- Rob Wright, News Director
Intrusion detection and prevention may have faded into the background in recent years as the technology has been assimilated into larger network security product suites. But intrusion prevention systems (IPS) are still advancing with next-generation features to tackle full stack inspections and add more intelligence to standard functionality such as event correlation and contextual analysis of threat information, according to Stamford, Conn.-based market research firm Gartner.
Advanced threat detection is another feature of next-generation IPS. Many standalone IPS products will add some form of threat intelligence, predicts Gartner. At the same time, threat intelligence vendors are moving into the intrusion detection and prevention space with integrated product offerings.
Notice how Cisco's winning entry in this year's contest is reflective of those market trends -- and the result of major technology acquisitions. In the past year, several companies have acquired pure play IPS and related technologies. Those strategies have paid off, according to our readers.
Winner: Cisco FirePower Next-Generation IPS, Cisco
In 2013 Cisco acquired pure play security company Sourcefire, which has in turn played a big role in the networking giant’s security business. Sourcefire specialized in intrusion prevention appliances based on Snort, an open source intrusion prevention technology. The Cisco FirePower Next-Generation Intrusion Prevention System (NGIPS) gets the next-generation moniker for its contextual analysis of potential threats or suspicious activity. Instead of just basic traffic analysis and pattern matching, a NGIPS uses a broader range of data and analysis.
The Cisco FirePower NGIPS is designed to give customers full stack visibility of the enterprise network with contextual analysis of network behavior, which includes event data for applications, devices, operating systems, cloud services, files and potential threats. The product has a passive intrusion detection mode for notifications of suspicious activity and an inline intrusion prevention mode to block threats. The product comes with a host of capabilities such as user and user group control, automated tuning and file type determination. The NGIPS can generate IT policy compliance whitelists and perform automated impact assessments and custom IPS rules. In addition to the analysis capabilities, the Cisco FirePower NGIPS can be expanded with optional features such as application inspection and control features for more than 1,800 applications, plus URL filtering for more than 280 million domains and more than 80 categories of domain types. Customers can also manage hundreds of FirePower appliances through a central point with the Sourcefire FireSight Management Console. And the FirePower appliances are built with a low-latency, single-pass design to give the hardware increased capability.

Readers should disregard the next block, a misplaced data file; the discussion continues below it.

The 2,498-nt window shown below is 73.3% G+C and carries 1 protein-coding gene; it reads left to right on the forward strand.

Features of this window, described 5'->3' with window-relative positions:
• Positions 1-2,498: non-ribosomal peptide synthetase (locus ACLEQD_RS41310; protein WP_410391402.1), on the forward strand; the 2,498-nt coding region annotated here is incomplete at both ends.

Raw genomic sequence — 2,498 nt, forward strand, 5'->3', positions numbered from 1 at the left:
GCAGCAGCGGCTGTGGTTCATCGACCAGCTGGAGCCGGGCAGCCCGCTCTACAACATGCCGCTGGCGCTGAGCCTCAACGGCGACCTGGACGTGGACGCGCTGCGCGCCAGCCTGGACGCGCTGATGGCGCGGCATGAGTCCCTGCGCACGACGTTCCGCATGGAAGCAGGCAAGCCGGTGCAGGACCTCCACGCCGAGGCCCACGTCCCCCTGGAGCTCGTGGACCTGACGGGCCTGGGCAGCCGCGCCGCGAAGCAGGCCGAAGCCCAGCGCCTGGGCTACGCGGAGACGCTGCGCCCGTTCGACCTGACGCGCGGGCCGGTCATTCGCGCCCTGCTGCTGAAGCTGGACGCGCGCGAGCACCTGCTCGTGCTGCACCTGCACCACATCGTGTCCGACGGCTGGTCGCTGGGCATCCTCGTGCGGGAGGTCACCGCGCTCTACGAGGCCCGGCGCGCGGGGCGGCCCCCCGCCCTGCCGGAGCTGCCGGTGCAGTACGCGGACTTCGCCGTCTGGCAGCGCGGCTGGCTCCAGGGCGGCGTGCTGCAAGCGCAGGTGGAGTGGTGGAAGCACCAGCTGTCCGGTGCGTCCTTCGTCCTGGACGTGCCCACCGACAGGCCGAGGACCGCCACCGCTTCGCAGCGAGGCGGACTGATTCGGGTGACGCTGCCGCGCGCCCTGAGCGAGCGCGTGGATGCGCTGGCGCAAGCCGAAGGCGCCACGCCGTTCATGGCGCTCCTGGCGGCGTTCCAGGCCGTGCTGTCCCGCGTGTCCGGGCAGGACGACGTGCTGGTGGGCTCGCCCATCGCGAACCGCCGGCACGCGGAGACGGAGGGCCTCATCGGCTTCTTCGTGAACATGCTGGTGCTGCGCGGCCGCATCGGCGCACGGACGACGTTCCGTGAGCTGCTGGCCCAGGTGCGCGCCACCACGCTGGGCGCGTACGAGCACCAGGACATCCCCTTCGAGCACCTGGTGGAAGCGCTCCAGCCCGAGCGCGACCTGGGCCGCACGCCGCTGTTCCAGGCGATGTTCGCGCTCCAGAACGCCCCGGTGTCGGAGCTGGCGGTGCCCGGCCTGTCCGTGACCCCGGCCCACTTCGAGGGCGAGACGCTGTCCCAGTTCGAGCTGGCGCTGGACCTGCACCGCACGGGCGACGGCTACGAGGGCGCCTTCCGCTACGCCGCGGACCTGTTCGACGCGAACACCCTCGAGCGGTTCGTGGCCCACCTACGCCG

Readers gave the Cisco FirePower NGIPS high scores particularly for its ability to detect and prevent threats as well as distinguish false positives. The explosion of applications -- both on-premises and in the cloud -- within enterprises has made application-based inspection a hot commodity, according to Adam Hils, research director of network security at Gartner. "FirePower brought an important component to Cisco's security with its IPS technology," he says. "Application inspection is becoming an expected feature for IPS and firewall products."
Winner: Fortinet Fortigate (Fortiguard IPS), Fortinet Inc.
If mention of Fortinet brings to mind the product bundling that is the very definition of unified threat management (UTM) devices, that's not wrong, but Fortinet excels in specific categories as well. It also doesn't mean that the company only plays in branch offices where UTM flourishes. Some of the boxes Fortinet builds these days manage throughput right up to 160 Gbps and multiple 40 GbE, Quad (4-channel) small form-factor pluggable ports and are thoroughly at home in the network core.
While on the subject of hardware, we should mention that one thing that sets Fortinet apart is its development of custom application-specific integrated circuits for bespoke processing scenarios. Dubbed FortiASIC technology, there are ASICs that handle content inspection acceleration, a network flow chip that handles basic firewall tasks along with VPN and IPv6 translation, and a Service Organization Control 2 version that combines several of these elements into a single package, making higher performance more affordable in the entry-level devices.
Riding atop the hardware, the FortiGuard Intrusion Prevention Service can be deployed on any FortiGate Next Generation Firewall or FortiWiFi wireless security box. The IPS uses a customizable database of more than 8,000 known threats to enable FortiGate and FortiWiFi appliances to stop attacks that evade conventional firewall defenses. It also provides behavior-based heuristics, enabling the system to recognize as-yet-unseen threats. Because organizations are often looking to IPS for an additional backstop against APT-style disasters, the heuristic component is a particularly vital part of the mix.
Additionally, the FortiGuard IPS provides more than 3,000 application identity signatures for complete application control.
Signature update frequency was one of several elements that readers called out for special notice. They also liked the ease of installation (not surprising for a company that focuses on UTM equipment, where simplicity is one of the key virtues). Highest of all, though, was the reader rating for Fortinet's service and support. Basic, business hours support for Fortinet products comes free with purchase.
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